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The Tariff Reform meeting was held last evening in Tremont Temple. The hall was closely packed; the audience consisting largely of ladies, Harvard graduates and students. At precisely eight o'clock the doors behind the stage opened, and amid deafening cheers the procession of speakers vice-presidents and executive committee marched on to the stage, the Cadet Band playing "Fair Harvard." It was some time before the applause subsided, and Mr. G. R. Nutter introduced the presiding officer, Colonel Charles R. Codman, who received an enthusiastic Harvard cheer. Colonel Codman said that in 1860 it was the young men who as Republicans came forward to save their country; now as young Democrats they come forward once more for their country's good. It is to free industry and to check monopoly that this step has been made. They know that Mr. Harrison has examined the Republican platform and finds that it agrees with his convictions. Rather than change it he will take the tax off whiskey and tobacco. The truth is that the Republicans intend to leave the present tariff as it is, or at least to reduce it as little as possible. They are trying to prove that the higher the taxes, the better off the people are. Colonel Codman then introduced Dr. William Everett. Dr. Everett said he should not go over the familiar old arguments. He had not come to answer the Republican claims that the greater the outlay the more a man can save; and that if the tariff is to be reduced, it should be reduced by the party who does not want to do it. It is the college men and the educated men who have studied the tariff theoretically; they are the best judges of tariff reform. Mr. Grimcke, as the representative of the colored Democrats said he supposed he was present to give color to the meeting. He spoke forcibly and convincingly in favor of the Democratic candidates and their principles, and said that it was to their hands that the colored people should entrust their welfare.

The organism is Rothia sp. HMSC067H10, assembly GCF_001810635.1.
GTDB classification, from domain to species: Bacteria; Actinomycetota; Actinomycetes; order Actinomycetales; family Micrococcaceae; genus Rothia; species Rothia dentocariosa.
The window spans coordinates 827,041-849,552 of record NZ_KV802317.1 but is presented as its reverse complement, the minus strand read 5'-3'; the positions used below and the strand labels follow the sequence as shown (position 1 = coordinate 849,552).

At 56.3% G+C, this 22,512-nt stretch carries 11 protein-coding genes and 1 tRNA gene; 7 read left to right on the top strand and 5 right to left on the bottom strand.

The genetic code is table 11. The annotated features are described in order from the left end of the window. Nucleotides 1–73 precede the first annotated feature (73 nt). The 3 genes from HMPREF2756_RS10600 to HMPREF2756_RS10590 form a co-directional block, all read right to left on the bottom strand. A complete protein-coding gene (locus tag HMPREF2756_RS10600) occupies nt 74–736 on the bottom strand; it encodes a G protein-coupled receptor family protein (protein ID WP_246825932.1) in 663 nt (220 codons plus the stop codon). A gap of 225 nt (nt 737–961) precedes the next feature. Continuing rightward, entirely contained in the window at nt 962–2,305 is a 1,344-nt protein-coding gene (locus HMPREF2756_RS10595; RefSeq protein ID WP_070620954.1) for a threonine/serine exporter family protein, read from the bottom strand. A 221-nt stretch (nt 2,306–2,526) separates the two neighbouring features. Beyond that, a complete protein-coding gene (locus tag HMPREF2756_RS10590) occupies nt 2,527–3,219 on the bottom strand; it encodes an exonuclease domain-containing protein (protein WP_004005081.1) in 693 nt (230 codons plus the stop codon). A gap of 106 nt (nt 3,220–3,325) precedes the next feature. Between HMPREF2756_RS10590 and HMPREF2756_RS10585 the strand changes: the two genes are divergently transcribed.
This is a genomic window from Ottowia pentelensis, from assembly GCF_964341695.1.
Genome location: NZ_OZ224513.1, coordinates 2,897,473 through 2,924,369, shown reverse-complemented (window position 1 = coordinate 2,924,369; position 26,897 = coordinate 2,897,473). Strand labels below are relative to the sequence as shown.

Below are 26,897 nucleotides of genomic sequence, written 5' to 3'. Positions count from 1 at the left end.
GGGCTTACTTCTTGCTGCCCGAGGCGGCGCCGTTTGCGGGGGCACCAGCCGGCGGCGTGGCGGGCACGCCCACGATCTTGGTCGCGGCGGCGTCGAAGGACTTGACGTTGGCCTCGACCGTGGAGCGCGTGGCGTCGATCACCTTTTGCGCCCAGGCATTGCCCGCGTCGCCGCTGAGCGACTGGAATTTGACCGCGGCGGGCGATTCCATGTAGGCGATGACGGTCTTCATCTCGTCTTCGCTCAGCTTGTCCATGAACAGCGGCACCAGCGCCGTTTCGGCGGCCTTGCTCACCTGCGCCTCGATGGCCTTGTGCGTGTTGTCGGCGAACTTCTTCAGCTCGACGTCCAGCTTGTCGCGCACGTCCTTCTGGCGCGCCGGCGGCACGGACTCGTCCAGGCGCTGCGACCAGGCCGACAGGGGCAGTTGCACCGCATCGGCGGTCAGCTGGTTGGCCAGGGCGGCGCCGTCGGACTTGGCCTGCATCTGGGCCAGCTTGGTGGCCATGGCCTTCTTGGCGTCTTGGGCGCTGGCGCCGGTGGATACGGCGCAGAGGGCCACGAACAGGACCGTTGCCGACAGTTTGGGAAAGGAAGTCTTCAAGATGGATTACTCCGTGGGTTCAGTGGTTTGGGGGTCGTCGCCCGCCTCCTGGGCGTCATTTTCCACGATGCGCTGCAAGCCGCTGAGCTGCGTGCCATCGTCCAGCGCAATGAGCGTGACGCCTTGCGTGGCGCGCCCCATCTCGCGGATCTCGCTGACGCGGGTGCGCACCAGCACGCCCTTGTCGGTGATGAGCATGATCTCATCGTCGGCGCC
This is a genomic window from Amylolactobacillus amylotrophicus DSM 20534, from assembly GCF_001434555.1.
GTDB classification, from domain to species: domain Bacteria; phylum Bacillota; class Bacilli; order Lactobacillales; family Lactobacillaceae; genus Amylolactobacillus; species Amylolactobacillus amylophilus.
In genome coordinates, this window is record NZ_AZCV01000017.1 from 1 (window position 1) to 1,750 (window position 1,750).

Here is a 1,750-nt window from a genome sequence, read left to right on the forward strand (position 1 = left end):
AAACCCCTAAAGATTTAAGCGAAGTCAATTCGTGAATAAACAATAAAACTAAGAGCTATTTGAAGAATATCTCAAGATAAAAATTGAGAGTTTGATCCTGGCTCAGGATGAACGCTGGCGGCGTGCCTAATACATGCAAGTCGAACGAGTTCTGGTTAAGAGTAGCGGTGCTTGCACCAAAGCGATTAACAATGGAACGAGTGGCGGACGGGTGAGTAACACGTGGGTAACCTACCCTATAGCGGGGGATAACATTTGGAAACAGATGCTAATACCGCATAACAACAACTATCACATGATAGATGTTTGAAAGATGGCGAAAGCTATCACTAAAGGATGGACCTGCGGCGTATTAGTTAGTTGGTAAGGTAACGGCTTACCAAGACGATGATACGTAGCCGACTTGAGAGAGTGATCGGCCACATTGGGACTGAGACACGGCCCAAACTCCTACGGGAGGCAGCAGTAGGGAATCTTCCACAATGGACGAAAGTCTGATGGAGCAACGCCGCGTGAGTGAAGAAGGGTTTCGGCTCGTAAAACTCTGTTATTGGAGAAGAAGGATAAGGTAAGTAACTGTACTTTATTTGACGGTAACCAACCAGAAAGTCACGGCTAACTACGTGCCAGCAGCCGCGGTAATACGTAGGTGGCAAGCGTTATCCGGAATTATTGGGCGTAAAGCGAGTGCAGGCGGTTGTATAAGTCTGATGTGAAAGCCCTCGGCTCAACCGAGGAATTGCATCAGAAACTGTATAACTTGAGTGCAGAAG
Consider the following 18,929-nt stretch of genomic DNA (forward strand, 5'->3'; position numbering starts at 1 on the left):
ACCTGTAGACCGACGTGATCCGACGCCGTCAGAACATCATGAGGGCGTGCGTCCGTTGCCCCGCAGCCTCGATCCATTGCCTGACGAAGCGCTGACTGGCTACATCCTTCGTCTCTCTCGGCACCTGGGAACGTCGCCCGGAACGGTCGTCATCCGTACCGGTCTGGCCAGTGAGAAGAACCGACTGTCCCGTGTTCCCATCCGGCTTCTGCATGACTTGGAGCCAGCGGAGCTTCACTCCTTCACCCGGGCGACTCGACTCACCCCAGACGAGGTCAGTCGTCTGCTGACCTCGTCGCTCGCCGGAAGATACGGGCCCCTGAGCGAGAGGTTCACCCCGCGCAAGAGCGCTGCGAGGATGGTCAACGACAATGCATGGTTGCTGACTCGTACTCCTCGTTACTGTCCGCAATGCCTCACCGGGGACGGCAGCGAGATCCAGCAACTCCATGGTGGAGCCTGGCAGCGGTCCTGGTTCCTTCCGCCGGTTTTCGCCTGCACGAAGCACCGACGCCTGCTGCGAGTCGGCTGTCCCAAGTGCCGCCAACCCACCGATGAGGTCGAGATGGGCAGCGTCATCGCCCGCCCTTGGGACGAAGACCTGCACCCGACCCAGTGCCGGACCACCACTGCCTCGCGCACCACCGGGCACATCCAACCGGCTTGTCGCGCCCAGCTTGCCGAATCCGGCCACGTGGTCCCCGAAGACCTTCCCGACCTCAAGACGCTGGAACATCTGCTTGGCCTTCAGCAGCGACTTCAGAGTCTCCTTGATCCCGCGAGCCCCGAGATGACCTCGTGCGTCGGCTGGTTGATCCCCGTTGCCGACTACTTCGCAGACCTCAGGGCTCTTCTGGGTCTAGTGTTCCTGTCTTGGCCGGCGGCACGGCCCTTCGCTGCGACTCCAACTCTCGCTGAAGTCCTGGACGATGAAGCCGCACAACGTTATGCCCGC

Mr. Josiah Quincy, the Democratic candidate for representative in the second Massachusetts district, said that the Republicans might be allowed the pleasure of having the Harvard students march in their torchlight procession. As long as the boys' hearts were true there was little need for the Democrats to fear. Mr. Quincy's speech was in condemnation of unjust taxation. Mr. G. S. Howe, '89, as the representative of the undergraduates, made an exceptionally fine address. It was a difficult position for an undergraduate, but Mr. Howe's speech could well bear comparison with those those of the elder men. He received well deserved applause.
Mr. Harvey N. Shepard, Mr. E. L. Smith, of the Law School and Mr. Sherman Hoar, made telling addresses. The meeting broke up shortly before eleven o'clock. On the whole the affair was a decided success and the tariff reform association may be well satisfied with the result.
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